Nashville-based designer Chad James of Chad James Group designed a guest bedroom sponsored by Fabricut for the 2019 High Point Designers’ Showhouse. The bedroom blurs the lines between contemporary and traditional, with strong masculine undertones. The room is draped from floor to ceiling in rich, tailored textiles by Frank Ponterio for Clarence House. The sophisticated sanctuary is punctuated by two antique beds stately, yet inviting. The dark and debonair palette of neutral, monochromatic tones conveys warmth and strength in this layered guest bedroom, a place of respite and reflection.
ASPIRE: Who do you imagine staying in this space?
Chad James: The story that’s been living in my head (and that’s a crazy place to live) has been one of two gentleman house guests. Echoing from days gone by, when traveling with friends and being invited into someone’s home, there’s not always space for two people who are not a couple to stay. I wanted to offer a solution to this problem while making the room as inviting and comfortable as possible.
A: What was it like to work with Fabricut on this design for the High Point Designer’s Showhouse?
CJ: Landy Gardner once said… “we (designers) are only as good as our resources.” I was honored to have the opportunity to partner with Fabricut on this design project. Everyone at the Fabricut family has always been incredibly supportive of the work of Chad James Group. They understand that I have a very clear vision of what a space needs to be, and they allow me to dream with their product
A: Talk us through your Textile choices?
CJ: I was thrilled to have the opportunity to use Frank Pontiero’s new collection for Clarence House. Draping the room, floor to ceiling, in these luxe fabrics, was one of the first decisions I made when creating this guest bedroom. Taking note of the soft masculine tones, I felt that showcasing them in a dark and moody way would be best “suited” for the room. The beds are enveloped in this herringbone pattern with contrasting pinstripes, while the drapery panels on the walls porcini-inspired pattern subtly references nature. When I thought of a room that felt well-traveled, it was essential to mix fabrics that complement each other through town and texture.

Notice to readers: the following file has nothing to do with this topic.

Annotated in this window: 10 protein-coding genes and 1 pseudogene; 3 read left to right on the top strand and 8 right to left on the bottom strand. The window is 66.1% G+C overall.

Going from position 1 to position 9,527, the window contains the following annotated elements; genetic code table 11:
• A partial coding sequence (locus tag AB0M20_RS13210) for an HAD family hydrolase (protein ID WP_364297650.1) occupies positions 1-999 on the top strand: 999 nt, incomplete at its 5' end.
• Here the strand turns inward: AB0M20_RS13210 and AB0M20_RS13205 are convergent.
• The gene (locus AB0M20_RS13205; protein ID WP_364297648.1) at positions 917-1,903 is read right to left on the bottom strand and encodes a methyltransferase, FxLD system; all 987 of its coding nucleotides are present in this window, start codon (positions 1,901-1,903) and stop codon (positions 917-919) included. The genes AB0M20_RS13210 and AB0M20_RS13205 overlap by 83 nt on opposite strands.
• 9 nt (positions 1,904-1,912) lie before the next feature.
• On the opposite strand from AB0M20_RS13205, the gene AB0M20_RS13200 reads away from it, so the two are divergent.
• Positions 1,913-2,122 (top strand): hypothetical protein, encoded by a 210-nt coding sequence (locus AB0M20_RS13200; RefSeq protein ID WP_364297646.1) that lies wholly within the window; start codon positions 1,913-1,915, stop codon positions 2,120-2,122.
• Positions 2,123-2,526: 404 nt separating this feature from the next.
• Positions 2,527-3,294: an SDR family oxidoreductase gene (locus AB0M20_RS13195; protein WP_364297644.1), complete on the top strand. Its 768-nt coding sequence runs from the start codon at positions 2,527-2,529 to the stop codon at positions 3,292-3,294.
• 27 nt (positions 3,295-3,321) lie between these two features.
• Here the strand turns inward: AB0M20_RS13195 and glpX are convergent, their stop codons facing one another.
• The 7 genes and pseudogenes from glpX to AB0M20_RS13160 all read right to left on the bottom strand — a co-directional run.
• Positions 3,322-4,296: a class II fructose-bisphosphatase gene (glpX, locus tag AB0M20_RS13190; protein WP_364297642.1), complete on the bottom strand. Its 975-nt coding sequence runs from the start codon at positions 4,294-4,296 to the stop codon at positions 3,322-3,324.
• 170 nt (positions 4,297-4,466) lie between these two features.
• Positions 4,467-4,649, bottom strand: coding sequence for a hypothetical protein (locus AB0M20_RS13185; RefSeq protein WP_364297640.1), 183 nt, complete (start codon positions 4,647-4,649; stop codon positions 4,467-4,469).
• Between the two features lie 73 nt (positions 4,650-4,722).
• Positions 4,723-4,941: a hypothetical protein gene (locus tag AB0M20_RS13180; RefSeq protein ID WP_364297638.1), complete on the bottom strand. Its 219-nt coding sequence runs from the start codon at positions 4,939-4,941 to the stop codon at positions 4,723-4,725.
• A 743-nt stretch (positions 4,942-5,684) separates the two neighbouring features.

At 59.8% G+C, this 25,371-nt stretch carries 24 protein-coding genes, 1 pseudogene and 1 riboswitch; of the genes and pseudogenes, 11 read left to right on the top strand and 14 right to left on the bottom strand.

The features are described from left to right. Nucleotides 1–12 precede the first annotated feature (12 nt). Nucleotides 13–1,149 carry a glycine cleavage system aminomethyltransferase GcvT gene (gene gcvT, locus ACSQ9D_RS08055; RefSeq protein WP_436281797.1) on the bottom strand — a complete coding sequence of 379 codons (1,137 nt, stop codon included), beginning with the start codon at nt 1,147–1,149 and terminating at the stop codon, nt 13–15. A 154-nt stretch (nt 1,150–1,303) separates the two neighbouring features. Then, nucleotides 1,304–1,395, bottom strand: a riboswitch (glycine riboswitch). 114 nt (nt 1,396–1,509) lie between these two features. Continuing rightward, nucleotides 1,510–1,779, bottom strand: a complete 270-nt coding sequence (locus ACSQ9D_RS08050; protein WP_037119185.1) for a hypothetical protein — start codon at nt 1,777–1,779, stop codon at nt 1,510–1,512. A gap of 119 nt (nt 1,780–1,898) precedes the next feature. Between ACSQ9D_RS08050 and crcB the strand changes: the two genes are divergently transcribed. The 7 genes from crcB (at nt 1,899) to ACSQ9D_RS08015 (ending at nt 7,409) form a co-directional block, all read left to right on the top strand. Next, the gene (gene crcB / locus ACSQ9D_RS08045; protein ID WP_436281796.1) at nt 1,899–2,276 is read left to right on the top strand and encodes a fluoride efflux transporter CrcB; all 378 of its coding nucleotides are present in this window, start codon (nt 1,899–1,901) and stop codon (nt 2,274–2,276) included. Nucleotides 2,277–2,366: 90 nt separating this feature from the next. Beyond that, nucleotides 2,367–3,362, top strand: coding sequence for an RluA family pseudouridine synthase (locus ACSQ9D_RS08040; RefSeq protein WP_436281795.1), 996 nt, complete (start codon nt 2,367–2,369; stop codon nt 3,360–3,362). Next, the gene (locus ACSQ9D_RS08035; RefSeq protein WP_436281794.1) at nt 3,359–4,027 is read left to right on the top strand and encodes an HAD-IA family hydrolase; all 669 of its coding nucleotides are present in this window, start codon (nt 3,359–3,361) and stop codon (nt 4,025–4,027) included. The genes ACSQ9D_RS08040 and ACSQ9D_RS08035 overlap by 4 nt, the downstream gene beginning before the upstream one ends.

A: In addition to the textiles, what other elements are essential to this bedroom design?
CJ: I feel that there are so many key players in this space. Each one of them could dictate an audience in any area, and yet they do play nicely with one another. Some of my favorites are:
- The extraordinarily beautiful Forest Chandelier from Currey and Co
- Charlotte Terrell‘s massive yet calming Landscape Painting
- The Blackman Cruze Leonine console table that controls any space
A: Tell us about your color palette?
CJ: I’ve always said that a dark color hides a multitude of sins. In this case, the house is an old home with its series of quirks. Selecting a darker color was one of Form working with Function. And honestly, if you know my work, you know I LOVE a moody room. I love to blanket a room in one paint color; here, I chose Sherwin-Williams Peppercorn. I added moments of contrasting colors through accent pillows, rug, accessories, and the crisp bedding from Peacock Alley.
A: We are seeing more twin beds in design, why do you think they are on the rise?
CJ: Simplicity and Functionality. Twin beds are not just for the kid’s bedroom. You can use antique twin beds such as these to add more character. I have twin beds in my guest bedroom at home, and they are perfect for non-couples staying over.
A: What are some of the essential aspects of your designs?
CJ: I’ve always found great comfort in the details, and those meticulous details have become the mark of my reputation.
A: You have designed spaces in several showhouses, why do you participate?
CJ: Showhouses honestly allow me the total freedom to design without limits. Charity work is very important to me. I love that I can do good works through my designs. Participating in showhouses is an excellent opportunity to support these charities, including the Junior League of High Points’ charitable initiatives.
A: When designing a room, what is the ideal starting point for you as a designer?
CJ: It always starts when the pencil meets the paper, meaning; floor plans.
Photography by Kristen Mayfield.
Get the look: click here to shop the products used in Chad’s design, and the rest of the rooms in the High Point Designers’ Showhouse.